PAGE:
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I this trying to solve $y'' = yy'$ with $y(0) = 1, y'(0) = 1.$

I know $y' = 1/x'$, $y'' = -x''/(x')^3$ . Then I tried substitute $u = x'$. So $du = x''$. $y'' = -du/u^3$. Then $\int y'' = \frac{1}{2u^2}$. I am a bit confused at this point. Could someone point out how to proceed?

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One way is to integrate both sides. Then things should look familiar. – André Nicolas Oct 13 '11 at 5:53
@AndréNicolas: Are you talking about $y'' = yy'$? – Mark Oct 13 '11 at 5:54
Yes, the original equation. – André Nicolas Oct 13 '11 at 5:58
@André is referring to the fact that both $y''$ and $yy'$ are the derivatives of simple functions of $y'$ and $y$. – Did Oct 13 '11 at 5:58
What does "$y'=1/x'$" mean? Is that your way of saying $dy/dx=1/(dx/dy)$? – Gerry Myerson Oct 13 '11 at 6:07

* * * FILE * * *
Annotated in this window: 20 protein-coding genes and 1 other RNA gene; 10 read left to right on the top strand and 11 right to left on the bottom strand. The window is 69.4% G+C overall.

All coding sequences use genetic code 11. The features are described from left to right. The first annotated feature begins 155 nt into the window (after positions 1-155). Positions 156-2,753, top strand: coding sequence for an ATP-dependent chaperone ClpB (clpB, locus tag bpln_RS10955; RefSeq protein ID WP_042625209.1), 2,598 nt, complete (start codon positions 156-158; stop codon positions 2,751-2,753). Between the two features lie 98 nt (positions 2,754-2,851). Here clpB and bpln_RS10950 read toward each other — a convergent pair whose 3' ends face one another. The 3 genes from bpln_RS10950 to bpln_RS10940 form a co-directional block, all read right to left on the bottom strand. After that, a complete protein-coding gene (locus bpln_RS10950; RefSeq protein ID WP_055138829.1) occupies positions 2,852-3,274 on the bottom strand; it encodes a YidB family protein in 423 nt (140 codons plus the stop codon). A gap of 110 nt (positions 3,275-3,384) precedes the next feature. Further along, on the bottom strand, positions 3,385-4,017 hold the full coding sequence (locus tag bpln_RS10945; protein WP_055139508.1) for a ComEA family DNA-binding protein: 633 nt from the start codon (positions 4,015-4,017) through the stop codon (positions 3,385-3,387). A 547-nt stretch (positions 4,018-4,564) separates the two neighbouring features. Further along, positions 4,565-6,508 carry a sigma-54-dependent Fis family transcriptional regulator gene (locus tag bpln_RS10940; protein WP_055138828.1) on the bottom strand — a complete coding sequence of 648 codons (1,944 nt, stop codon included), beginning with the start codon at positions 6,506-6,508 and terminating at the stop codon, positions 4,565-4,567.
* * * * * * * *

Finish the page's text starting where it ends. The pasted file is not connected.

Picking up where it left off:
up vote 1 down vote accepted

Even though this can be done just by integrating both sides, the following technique might be of interest.. sometimes for such equations it helps to write $y'(x) = z(y(x))$. Taking derivatives you get $y''(x) = z'(y(x)) y'(x) = z'(y) z $. So the equation $y'' = y y'$ becomes, when viewed as functions of $y$: $$z'(y) z = yz$$ Which is the same as $$z'(y) = y$$ So $z(y) = {1 \over 2}y^2 + C$ So you are reduced to solving $${dy \over dx} = {1 \over 2}y^2 + C$$ You can separate variables to solve this.

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